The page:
Anti-government protesters continued to defy an emergency decree on Saturday (October 17), holding rallies in Thailand’s capital Bangkok for a third straight day since the measure was imposed to quell the protests.
Rather than gathering in one spot, the protesters spread out in groups and gathered at junctions and train stations, disrupting the capital’s public transport network.
The largely young protesters are not just calling for political change and reforms to the monarchy but also condemning the police for having used bursts of high-pressure water to disperse them the previous night.
There were some injuries to both protesters and police officers in connection with the operation, according to medical authorities.
Earlier Saturday, protesters announced plans to gather at elevated-train stations and subway stations, prompting the transit operators to halt services until further notice.
A rapid rail service linking central Bangkok and Suvarnabhumi Airport was also suspended.
Some roads were also temporarily closed to prevent possible gatherings.
Largely young protesters stage rallies in Bangkok calling for resignation of Prime Minister Prayut Chan-o-cha on Oct. 17, 2020. (Kyodo)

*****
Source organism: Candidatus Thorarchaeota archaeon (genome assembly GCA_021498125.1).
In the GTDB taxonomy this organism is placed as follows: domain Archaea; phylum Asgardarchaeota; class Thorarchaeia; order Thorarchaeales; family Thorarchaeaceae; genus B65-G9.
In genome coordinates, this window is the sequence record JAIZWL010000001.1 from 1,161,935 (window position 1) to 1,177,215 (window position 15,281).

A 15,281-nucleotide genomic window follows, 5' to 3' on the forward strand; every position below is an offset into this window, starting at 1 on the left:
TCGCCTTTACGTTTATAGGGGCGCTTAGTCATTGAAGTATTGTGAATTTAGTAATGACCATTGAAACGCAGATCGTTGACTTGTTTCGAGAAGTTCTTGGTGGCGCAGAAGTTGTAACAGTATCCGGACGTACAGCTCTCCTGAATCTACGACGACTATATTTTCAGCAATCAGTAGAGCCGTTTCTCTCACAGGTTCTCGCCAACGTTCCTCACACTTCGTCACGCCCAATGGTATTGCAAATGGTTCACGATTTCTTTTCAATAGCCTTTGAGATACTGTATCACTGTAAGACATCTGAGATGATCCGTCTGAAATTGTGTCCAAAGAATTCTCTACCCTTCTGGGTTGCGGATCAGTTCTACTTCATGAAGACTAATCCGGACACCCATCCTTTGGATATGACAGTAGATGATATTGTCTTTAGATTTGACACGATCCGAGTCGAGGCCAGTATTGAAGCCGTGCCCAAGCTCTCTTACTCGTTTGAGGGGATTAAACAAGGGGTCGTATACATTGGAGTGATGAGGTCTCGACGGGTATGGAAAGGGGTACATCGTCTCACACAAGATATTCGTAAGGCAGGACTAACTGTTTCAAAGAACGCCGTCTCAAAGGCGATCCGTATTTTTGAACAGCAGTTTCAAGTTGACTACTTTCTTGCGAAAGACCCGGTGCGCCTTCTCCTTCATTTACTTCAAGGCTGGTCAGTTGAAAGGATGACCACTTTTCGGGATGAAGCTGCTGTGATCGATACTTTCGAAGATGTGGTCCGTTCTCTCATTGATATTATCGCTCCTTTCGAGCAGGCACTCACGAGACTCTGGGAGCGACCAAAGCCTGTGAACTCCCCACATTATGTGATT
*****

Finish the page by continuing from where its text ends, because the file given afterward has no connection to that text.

Prime Minister Prayut Chan-o-cha said Saturday the police had acted properly, in accordance with the law, and called on protesters to stop holding rallies.
“There is no defeat or victory for any particular side in this protest,” the premier said, according to a government spokesman. “It is damage and the defeat of all Thais and Thailand.”
The state of emergency was imposed in Bangkok early Thursday following massive protests that continued overnight, including at Government House, where the prime minister’s office is located.
The government said the emergency decree was deemed necessary after serious incidents including one on Wednesday in which a royal motorcade carrying Queen Suthida was obstructed by protesters.
The decree bans gatherings of more than four people and the publication of news or online messages deemed to harm national security, stoke fear, or intentionally distort information.
The protesters are also calling on the government to free dozens of protest leaders who have been arrested.